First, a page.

Final Report and Documentation for the Optical Backplane/Interconnect for High Speed Communication LDRD

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Current copper backplane technology has reached the technical limits of clock speed and width for systems requiring multiple boards. Currently, bus technology such as VME and PCI (types of buses) will face severe limitations are the bus speed approaches 100 MHz. At this speed, the physical length limit of an unterminated bus is barely three inches. Terminating the bus enables much higher clock rates but at drastically higher power cost. Sandia has developed high bandwidth parallel optical interconnects that can provide over 40 Gbps throughput between circuit boards in a system. Based on Sandia's unique VCSEL (Vertical Cavity Surface Emitting ... continued below

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64 pages

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ROBERTSON, PERRY J.; CHEN, HELEN Y.; BRANDT, JAMES M.; SULLIVAN, CHARLES T.; PIERSON, LYNDON G.; WITZKE, EDWARD L. et al. March 1, 2001.

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  • Sandia National Laboratories
    Publisher Info: Sandia National Labs., Albuquerque, NM, and Livermore, CA (United States)
    Place of Publication: Albuquerque, New Mexico

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Description

Current copper backplane technology has reached the technical limits of clock speed and width for systems requiring multiple boards. Currently, bus technology such as VME and PCI (types of buses) will face severe limitations are the bus speed approaches 100 MHz. At this speed, the physical length limit of an unterminated bus is barely three inches. Terminating the bus enables much higher clock rates but at drastically higher power cost. Sandia has developed high bandwidth parallel optical interconnects that can provide over 40 Gbps throughput between circuit boards in a system. Based on Sandia's unique VCSEL (Vertical Cavity Surface Emitting Laser) technology, these devices are compatible with CMOS (Complementary Metal Oxide Semiconductor) chips and have single channel bandwidth in excess of 20 GHz. In this project, we are researching the use of this interconnect scheme as the physical layer of a greater ATM (Asynchronous Transfer Mode) based backplane. There are several advantages to this technology including small board space, lower power and non-contact communication. This technology is also easily expandable to meet future bandwidth requirements in excess of 160 Gbps sometimes referred to as UTOPIA 6. ATM over optical backplane will enable automatic switching of wide high-speed circuits between boards in a system. In the first year we developed integrated VCSELs and receivers, identified fiber ribbon based interconnect scheme and a high level architecture. In the second year, we implemented the physical layer in the form of a PCI computer peripheral card. A description of future work including super computer networking deployment and protocol processing is included.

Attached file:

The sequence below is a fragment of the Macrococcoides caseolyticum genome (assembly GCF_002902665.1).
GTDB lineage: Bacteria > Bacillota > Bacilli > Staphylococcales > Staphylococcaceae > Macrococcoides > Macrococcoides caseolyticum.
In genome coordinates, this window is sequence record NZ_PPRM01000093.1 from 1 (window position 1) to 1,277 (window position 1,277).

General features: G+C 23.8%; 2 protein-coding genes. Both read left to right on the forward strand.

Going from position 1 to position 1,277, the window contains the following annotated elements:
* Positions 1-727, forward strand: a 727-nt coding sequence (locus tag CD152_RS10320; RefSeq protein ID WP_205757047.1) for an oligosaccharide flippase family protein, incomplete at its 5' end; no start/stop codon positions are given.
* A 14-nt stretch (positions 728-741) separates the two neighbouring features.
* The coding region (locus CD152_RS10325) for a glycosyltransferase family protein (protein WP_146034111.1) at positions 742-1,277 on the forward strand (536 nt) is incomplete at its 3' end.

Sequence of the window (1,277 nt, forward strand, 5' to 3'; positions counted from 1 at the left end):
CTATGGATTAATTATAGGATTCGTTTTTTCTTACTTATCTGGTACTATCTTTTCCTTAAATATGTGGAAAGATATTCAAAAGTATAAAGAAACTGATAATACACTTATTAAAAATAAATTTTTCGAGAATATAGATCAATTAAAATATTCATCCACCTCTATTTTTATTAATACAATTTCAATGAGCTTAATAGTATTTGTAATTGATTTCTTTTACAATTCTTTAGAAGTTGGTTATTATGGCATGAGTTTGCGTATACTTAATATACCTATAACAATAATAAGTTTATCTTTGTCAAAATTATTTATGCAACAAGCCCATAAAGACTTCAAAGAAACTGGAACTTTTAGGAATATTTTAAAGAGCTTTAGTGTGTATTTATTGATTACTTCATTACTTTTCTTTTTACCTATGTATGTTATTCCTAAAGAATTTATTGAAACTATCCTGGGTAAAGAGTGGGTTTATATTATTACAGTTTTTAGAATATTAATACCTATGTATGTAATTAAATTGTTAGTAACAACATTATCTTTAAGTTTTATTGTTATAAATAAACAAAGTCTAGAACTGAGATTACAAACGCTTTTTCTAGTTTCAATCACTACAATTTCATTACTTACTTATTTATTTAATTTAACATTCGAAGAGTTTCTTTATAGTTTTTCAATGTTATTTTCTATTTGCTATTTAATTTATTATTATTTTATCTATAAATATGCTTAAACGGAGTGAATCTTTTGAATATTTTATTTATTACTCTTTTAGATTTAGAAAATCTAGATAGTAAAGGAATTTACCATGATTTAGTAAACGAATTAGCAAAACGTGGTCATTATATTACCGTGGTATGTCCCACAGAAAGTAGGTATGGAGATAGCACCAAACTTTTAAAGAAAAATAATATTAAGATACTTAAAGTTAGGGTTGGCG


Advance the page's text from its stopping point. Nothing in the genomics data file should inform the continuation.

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64 pages

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  • Other Information: PBD: 1 Mar 2001

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  • Report No.: SAND2001-0684
  • Grant Number: AC04-94AL85000
  • DOI: 10.2172/780305 | External Link
  • Office of Scientific & Technical Information Report Number: 780305
  • Archival Resource Key: ark:/67531/metadc723396

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  • March 1, 2001

Added to The UNT Digital Library

  • Sept. 29, 2015, 5:31 a.m.

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  • April 11, 2016, 4:37 p.m.

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ROBERTSON, PERRY J.; CHEN, HELEN Y.; BRANDT, JAMES M.; SULLIVAN, CHARLES T.; PIERSON, LYNDON G.; WITZKE, EDWARD L. et al. Final Report and Documentation for the Optical Backplane/Interconnect for High Speed Communication LDRD, report, March 1, 2001; Albuquerque, New Mexico. (digital.library.unt.edu/ark:/67531/metadc723396/: accessed June 18, 2018), University of North Texas Libraries, Digital Library, digital.library.unt.edu; crediting UNT Libraries Government Documents Department.